Politics is the art of the possible
Easily, one of the most contentious and public pieces of legislation in the 2013 session of the Minnesota legislature will be a proposal to repeal a portion of Minn. Stat. sec. 517.03 – specifically, the language that precludes marriage recognition from same-sex couples. Complicating matters is the odious Defense of Marriage Act, and its current unknown status in front of the U.S. Supreme Court. Suffice it to say, there are many moving parts.
As a gay man, my perspective on this is as torn as any progressive. I want to be encumbered with the same responsibilities of marriage as any Minnesotan. And with the DFL soon at the helm of the entire Minnesota legislature, and the Governor’s mansion, this possibility seems tantalizingly within reach. However, all political parties are coalitions, I cannot think of a better issue to divide the three letters that make up the party’s abbreviation as same-sex marriage.
Tom Bakk’s piquant, and needlessly terse “real liberal consistencies” notwithstanding, he is acutely aware that he will be responsible for successfully steering several pieces of critical legislation in the 2013 session. Among them, he will need to pass a budget bill that will surely be attacked constantly and enthusiastically by legislative Republicans and their acolytes, a bill authorizing and directing a robust state-level exchange vis-à-vis the Affordable Care Act, some kind of election/voting reforms recommended by the Secretary of State, and likely other bills that Governor Dayton will ask of the legislature. He may not have much capital to spend after this effort…or goodwill, for that matter – although Bakk seems to possess the rare ability to burn through favor before a session starts.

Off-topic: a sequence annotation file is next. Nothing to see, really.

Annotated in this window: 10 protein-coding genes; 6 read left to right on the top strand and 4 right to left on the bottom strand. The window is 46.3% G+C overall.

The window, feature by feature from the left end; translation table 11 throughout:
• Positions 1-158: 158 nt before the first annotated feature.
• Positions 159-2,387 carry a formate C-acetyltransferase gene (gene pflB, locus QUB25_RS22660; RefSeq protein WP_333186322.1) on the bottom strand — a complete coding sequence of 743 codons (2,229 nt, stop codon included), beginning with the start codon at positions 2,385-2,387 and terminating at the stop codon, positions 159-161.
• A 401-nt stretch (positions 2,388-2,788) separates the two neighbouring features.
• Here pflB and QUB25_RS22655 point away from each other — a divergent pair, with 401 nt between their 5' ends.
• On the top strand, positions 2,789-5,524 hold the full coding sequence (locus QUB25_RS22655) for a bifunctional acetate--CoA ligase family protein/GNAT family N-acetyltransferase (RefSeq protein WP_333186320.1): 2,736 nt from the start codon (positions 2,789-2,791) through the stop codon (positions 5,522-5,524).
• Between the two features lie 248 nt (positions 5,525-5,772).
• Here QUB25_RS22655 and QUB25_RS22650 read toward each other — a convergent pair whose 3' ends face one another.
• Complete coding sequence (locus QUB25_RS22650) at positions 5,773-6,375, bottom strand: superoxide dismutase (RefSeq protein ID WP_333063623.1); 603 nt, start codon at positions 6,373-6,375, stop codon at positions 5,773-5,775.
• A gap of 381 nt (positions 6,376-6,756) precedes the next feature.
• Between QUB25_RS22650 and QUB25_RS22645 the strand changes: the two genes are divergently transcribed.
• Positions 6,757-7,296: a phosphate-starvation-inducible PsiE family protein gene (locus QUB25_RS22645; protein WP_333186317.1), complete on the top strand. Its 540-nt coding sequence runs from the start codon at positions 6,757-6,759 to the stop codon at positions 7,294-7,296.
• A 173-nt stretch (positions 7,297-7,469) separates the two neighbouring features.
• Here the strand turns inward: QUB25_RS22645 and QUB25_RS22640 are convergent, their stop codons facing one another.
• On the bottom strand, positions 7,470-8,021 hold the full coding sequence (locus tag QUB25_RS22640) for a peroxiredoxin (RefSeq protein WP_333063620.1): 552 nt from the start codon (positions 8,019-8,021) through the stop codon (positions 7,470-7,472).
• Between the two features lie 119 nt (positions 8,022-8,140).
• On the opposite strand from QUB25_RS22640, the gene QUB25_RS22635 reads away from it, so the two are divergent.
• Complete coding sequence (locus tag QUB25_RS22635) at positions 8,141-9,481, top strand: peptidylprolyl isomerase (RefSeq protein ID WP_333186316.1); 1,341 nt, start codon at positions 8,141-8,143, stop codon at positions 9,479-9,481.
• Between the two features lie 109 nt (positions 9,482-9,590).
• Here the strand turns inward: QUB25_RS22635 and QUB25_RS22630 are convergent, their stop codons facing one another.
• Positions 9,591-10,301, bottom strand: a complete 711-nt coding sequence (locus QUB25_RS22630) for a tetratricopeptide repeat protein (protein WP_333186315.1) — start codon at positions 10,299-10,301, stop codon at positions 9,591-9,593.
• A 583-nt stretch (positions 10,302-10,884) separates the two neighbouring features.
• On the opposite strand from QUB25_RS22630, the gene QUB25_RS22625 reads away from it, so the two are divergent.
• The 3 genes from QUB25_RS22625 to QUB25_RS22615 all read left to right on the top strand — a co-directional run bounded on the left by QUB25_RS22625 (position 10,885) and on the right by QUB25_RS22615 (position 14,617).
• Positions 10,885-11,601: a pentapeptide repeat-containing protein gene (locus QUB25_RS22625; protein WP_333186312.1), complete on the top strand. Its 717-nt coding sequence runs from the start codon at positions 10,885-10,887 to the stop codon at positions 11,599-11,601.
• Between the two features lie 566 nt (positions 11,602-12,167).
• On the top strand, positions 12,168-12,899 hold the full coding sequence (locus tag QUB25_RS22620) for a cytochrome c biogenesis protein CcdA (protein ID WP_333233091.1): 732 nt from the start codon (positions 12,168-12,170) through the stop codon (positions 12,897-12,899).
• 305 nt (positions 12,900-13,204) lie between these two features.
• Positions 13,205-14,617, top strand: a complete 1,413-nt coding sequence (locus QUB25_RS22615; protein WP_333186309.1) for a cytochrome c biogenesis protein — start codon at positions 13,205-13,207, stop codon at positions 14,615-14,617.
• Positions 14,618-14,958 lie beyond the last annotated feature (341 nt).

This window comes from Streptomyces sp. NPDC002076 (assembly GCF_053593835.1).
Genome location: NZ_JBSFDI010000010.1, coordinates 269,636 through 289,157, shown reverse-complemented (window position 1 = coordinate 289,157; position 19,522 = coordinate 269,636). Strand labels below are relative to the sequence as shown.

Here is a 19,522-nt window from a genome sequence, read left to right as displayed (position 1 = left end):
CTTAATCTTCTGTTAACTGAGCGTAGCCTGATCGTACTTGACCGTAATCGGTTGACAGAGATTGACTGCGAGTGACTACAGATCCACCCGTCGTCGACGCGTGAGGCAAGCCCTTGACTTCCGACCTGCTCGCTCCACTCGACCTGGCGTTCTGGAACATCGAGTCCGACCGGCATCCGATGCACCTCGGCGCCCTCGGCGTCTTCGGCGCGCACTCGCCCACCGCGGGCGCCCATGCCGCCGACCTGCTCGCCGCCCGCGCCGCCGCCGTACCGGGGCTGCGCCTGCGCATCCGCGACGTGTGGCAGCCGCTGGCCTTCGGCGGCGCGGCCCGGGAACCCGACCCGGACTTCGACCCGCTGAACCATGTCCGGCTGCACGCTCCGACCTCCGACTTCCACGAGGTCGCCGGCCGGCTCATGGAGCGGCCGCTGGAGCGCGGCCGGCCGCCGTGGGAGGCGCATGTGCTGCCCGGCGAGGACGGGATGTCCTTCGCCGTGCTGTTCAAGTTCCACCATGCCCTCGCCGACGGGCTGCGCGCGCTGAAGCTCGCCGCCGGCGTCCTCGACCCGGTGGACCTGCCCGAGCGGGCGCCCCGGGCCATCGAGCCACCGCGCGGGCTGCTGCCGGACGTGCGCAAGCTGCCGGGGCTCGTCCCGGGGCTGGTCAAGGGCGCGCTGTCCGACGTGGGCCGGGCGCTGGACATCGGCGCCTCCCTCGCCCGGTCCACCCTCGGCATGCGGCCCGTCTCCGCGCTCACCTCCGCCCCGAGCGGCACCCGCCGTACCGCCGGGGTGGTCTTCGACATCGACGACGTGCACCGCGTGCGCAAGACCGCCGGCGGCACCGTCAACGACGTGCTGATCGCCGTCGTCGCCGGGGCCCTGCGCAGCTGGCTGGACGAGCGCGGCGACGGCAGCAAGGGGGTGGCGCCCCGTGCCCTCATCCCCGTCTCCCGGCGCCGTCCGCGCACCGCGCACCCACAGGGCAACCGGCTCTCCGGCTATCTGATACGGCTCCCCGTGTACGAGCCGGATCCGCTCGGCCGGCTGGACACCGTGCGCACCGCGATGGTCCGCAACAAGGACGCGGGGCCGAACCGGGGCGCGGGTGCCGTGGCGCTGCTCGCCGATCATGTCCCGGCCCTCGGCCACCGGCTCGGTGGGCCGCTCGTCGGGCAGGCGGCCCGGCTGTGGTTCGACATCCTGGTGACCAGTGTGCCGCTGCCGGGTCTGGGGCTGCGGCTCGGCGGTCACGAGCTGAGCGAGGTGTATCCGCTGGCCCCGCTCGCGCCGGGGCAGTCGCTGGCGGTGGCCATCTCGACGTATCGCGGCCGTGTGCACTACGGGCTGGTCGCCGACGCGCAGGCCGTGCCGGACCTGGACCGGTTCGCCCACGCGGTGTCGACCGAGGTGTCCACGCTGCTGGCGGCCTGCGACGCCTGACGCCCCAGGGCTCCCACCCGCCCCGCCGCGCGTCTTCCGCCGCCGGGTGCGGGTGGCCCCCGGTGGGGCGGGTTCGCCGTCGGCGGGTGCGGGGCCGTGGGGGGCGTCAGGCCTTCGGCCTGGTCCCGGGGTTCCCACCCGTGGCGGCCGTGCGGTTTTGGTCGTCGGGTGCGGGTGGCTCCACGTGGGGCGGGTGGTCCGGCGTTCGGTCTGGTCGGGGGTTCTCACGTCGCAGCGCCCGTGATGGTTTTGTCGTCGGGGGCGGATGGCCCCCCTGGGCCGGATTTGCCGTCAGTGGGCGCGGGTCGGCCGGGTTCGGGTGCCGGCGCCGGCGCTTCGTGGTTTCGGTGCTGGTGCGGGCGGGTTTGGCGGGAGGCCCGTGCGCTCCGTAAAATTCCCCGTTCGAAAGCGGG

So…what does this all mean for the prospects of passing a bill legalizing the recognition of same-sex marriage? Well, any honest assessment says it’s an uphill battle, and that’s probably putting it mildly. But we also need to acknowledge that for GLBT Minnesotans, this legislature is poised to do great good for us in many respects.
I mentioned a robust state-level exchange. Even in 2012, men who have sex with men (MSM in the medical vernacular) remain the highest subgroup living with HIV in Minnesota. I personally know more than a handful of them, and I count several of them as friends. For them, legislative action to strengthen existing state health care programs, and create the exchange, may help furnish vitally important health coverage.
The children of GLBT families deserve good schools, no matter what corner of the North Star State we live in. This legislature has an opportunity to create a responsible mechanism for repayment of the GOP’s embarrassing K-12 funding shift of 2011, and make sure Minnesota’s children, gay or straight, have the best education we can give them.
The fight for marriage equality is one part of the fight to live the same kind of life all straight Minnesotans currently enjoy, and far too often, take for granted. This legislature is set to make strides in that effort, and passing legislation that compels third-party recognition for our unions can also be a big, but not final, step in that struggle. Civil unions are not enough. But with the exception of 2012, our state has not been kind to the legal status of GLBT Minnesotans, from Baker v. Nelson to the 1997 statutory language excluding us from marriage. We should take up our next legal fight, work hard for what we know is right, and know that no matter what, know we left nothing on the field when the legislature adjourns sine die.
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